### Graph colorings

There is a well-known result called the four color theorem that states that at most four colors are required to color a map such that countries sharing a border are always different colors. So why would six colors ever be required? While it’s true that it only takes four colors to color a given map, you need to see the whole map in order to know which colors to use where. In this problem, Allison can (and must) change the way she draws the countries based on how Bob chooses to color them.

Maps can get messy pretty quickly, but it turns out we can work with graphs instead. Each country is represented by a vertex, and we draw an edge between two vertices whenever those countries share a border. Every map can be represented by a planar graph, i.e. a graph that can be drawn such that none of its edges intersect. Likewise, every planar graph corresponds to a map. Here is an example illustrating the transformation.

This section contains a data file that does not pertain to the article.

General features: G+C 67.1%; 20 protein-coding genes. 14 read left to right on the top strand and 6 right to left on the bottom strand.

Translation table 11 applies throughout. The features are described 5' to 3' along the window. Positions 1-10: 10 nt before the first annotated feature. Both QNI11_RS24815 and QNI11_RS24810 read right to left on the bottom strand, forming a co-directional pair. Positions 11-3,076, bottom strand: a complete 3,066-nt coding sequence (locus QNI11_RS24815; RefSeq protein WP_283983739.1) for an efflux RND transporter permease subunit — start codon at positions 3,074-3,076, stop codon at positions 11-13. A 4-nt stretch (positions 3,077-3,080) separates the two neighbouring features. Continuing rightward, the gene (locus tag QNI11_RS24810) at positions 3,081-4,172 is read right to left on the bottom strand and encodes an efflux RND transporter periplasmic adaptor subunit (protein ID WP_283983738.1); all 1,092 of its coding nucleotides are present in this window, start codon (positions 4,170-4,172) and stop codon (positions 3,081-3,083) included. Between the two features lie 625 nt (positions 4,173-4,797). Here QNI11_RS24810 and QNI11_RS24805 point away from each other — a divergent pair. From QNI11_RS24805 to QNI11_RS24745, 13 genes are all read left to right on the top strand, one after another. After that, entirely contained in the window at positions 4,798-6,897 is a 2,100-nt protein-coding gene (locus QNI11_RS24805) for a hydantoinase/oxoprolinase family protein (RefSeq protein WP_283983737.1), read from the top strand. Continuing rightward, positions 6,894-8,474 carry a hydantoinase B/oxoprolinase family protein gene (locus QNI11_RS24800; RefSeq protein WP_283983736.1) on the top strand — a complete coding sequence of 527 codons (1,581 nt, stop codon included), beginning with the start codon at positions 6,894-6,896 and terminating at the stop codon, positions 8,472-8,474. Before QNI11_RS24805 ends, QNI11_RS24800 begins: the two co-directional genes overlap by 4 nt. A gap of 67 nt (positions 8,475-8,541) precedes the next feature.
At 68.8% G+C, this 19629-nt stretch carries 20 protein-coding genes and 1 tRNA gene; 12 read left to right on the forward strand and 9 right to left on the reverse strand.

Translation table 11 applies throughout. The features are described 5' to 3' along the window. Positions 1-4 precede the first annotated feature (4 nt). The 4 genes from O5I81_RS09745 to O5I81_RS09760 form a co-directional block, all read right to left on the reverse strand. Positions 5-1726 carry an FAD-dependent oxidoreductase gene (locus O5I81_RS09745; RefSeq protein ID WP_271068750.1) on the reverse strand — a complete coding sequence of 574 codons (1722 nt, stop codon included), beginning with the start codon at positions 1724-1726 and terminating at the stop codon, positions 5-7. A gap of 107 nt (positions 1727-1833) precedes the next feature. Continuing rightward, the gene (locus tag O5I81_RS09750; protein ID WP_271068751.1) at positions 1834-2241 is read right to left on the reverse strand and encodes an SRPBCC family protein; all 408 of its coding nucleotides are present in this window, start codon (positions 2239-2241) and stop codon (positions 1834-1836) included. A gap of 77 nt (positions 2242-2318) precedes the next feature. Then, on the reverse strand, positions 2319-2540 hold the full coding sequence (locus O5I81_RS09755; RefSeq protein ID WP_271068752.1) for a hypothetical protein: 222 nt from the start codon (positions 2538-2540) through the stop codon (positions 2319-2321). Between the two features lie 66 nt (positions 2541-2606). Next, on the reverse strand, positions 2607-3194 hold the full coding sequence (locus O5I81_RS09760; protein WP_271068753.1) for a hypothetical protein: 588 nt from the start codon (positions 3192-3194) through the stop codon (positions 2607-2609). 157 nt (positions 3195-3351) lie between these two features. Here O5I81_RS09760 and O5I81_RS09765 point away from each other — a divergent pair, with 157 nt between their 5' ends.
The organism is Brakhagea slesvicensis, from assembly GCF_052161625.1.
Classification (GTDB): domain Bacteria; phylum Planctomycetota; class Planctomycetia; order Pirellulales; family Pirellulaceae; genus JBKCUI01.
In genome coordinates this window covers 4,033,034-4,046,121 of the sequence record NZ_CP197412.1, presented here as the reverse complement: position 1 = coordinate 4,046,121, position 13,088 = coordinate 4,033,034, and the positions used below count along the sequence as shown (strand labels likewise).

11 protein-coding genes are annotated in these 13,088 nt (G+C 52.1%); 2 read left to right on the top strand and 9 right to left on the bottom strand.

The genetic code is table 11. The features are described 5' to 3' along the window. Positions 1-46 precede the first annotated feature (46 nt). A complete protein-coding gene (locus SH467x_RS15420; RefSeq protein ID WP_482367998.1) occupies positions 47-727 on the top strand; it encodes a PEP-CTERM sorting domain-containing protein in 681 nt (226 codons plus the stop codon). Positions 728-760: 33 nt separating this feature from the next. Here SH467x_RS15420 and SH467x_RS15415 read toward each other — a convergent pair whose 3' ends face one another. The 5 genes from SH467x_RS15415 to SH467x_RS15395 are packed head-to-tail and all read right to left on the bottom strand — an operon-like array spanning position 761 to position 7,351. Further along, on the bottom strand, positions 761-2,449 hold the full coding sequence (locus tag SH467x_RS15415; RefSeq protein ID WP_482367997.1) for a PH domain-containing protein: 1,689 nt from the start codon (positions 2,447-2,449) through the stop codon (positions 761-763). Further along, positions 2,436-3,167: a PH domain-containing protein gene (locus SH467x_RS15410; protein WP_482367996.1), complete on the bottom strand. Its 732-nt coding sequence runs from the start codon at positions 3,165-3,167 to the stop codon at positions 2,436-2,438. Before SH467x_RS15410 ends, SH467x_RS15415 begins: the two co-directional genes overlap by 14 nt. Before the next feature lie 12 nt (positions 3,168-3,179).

Every map coloring therefore corresponds to a coloring of the graph vertices such that whenever vertices share an edge, they cannot share the same color. This is known as a graph coloring.

### Sequential country addition

The game involves drawing new countries sequentially and then coloring them. From the graph point of view, this amounts to Allison drawing a new vertex along with some number of edges such that the new graph is still planar, and then Bob picking a color for that vertex. The planar graph divides the plane into regions separated by the existing edges: several inner regions and one outer region.

### Solution

The smallest map I came up with has eight countries (in the worst case). In the figure below, I show which countries Allison should add at each stage (gray nodes) and what Bob’s color options are. In a couple cases, I pruned the graph to remove interior vertices just to simplify the picture, and I ignored equivalent positions resulting from permuting colors since the color itself doesn’t matter, only whether colors are the same or different. Allison starts by drawing three touching countries.